Parody is a legal cheat. By using online parody videos, businesses can use the fame and reputation of an established brand to bring themselves publicity and notoriety.
If you are a small business with a tight budget then parody videos can be a fantastic way to make a noise.
In this article we are going to share some examples of businesses that have used parody effectively. We will then offer some guidance on legal considerations when using parody in online video marketing.
5 of our favourite parody videos
1. Somersby Cider
Somersby have apples in common with Apple. They have used the power of the Apple brand to leverage some great coverage for their new cider product. This video achieved over one million views within a week of publishing.
2. The iPhone 5 (Parody) Ad: A Taller Change, by Satire
This video has had over nine million views. Satire has a YouTube channel and they produce comedy videos about trending topics. With video views in the millions, they will be generating revenue from the YouTube adverts that accompany their videos.
3. Nintendo Wii by Sarcastic Gamer
Sarcastic Gamer took a big dig at the announcement from Nintendo about the release of the Wii. The Wii was meant to be revolutionary in terms of how we exercise but as far as Sarcastic Gamer is concerned, it is more about standing around on a white thing that looks good with Ikea furniture. At time of writing the video had reached nearly nine million views.
4. ‘The Specs Effect’ – Lynx Effect parody by Specsavers
Specsavers took the famous Lynx Effect formula and have created an advert promoting their own brand. This video has had nearly two million views via YouTube.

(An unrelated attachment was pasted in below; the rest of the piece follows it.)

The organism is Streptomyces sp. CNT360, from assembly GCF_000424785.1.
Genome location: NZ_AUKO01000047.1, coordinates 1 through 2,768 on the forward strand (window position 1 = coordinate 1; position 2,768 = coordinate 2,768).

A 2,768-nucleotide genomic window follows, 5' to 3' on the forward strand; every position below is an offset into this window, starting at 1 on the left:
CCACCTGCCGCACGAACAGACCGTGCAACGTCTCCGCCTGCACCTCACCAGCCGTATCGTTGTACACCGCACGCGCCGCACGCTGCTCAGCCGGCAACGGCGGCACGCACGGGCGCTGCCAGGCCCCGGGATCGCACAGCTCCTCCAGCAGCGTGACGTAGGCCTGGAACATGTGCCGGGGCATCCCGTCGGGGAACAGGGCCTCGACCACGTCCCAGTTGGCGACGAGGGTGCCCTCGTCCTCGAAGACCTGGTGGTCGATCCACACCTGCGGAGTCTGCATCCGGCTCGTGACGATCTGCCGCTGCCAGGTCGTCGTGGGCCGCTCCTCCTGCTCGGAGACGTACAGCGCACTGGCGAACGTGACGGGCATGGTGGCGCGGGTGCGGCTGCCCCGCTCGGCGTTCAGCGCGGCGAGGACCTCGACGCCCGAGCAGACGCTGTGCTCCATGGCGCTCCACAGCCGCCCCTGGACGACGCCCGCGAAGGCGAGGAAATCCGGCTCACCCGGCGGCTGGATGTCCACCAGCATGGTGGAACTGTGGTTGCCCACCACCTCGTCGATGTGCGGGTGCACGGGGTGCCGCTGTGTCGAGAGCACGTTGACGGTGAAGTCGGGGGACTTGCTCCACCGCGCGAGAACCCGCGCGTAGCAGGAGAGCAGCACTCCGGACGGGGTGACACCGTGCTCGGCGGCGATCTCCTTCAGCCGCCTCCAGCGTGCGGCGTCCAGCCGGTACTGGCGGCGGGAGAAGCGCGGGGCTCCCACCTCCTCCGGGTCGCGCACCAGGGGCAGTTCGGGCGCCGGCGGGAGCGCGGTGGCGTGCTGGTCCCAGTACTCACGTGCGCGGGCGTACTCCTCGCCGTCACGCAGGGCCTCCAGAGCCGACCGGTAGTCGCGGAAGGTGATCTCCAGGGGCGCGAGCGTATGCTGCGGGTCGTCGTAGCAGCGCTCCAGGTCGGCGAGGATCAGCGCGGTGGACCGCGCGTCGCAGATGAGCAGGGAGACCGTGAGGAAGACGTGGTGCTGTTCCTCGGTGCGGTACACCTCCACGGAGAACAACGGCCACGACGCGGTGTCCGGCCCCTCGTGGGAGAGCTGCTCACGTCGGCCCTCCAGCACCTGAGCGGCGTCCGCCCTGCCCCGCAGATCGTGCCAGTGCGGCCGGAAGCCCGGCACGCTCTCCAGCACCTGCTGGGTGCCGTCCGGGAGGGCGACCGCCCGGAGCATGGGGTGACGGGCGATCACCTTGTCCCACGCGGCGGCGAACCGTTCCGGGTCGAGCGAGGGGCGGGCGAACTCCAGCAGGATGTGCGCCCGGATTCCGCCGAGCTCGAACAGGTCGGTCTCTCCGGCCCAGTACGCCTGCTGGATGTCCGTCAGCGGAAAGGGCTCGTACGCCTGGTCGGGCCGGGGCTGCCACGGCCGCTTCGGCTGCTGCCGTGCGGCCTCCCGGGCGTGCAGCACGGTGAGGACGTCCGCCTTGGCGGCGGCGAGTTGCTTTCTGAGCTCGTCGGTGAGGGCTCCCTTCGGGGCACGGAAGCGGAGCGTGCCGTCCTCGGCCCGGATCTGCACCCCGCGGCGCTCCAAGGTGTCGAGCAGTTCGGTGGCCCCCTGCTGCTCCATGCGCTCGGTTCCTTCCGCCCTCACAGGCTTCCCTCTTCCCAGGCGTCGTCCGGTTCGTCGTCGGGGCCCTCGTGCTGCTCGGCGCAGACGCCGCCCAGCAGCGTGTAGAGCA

Specsavers also created a Thunderbirds parody video. It has had fewer views than the Lynx video and is less amusing, but it is obvious that Specsavers are aware of the power of parody.
5. The Muppets
The makers of the Muppets have produced a mass of parody trailer videos – using existing iconic movie trailers or music videos and putting their own Muppet spin on them for comic effect.
The legalities of using parody in online videos
The following information is intended as general guidance. If you are creating content and you are unsure about the legalities we would recommend that you seek professional advice.
A parody is an imitation of a particular person, genre or piece of work which is deliberately exaggerated in order to make a comment or poke fun at it. Parodies generally have a lot of comic value.
In the US, parody is protected by the First Amendment of the US Constitution, which guarantees freedom of speech and free press. When you create a parody you are saying something about the thing in question i.e. criticizing it and highlighting its flaws. Parody involves using sarcasm and humour to raise questions.
Parody also falls under ‘fair use’ in copyright protection. This means that it is okay to take a video, image or song and essentially poke fun at it through parody. It is important that it is very clear that what you are doing is parody and that what you are doing is expressing an opinion. The risk is that your parody video could be construed differently to how you intended.
As recently as 2012, the UK decided to relax parody laws. The exception of copyright now also applies to parody. Previously, it was necessary that one would have to seek permission from the original copyright holder. See this Guardian article for an explanation of Government motivation for these changes.
It is a good idea to contact the original creator of the piece you are parodying. See it as a gesture of goodwill. They may actually enjoy your video and share it, which can only benefit you. You should also think about including a disclaimer with your video, explaining what it is. And while you are at it, make sure you are insured in case someone was to take action against you. Even if you are in the right, you won’t want to pay fees for legal support.
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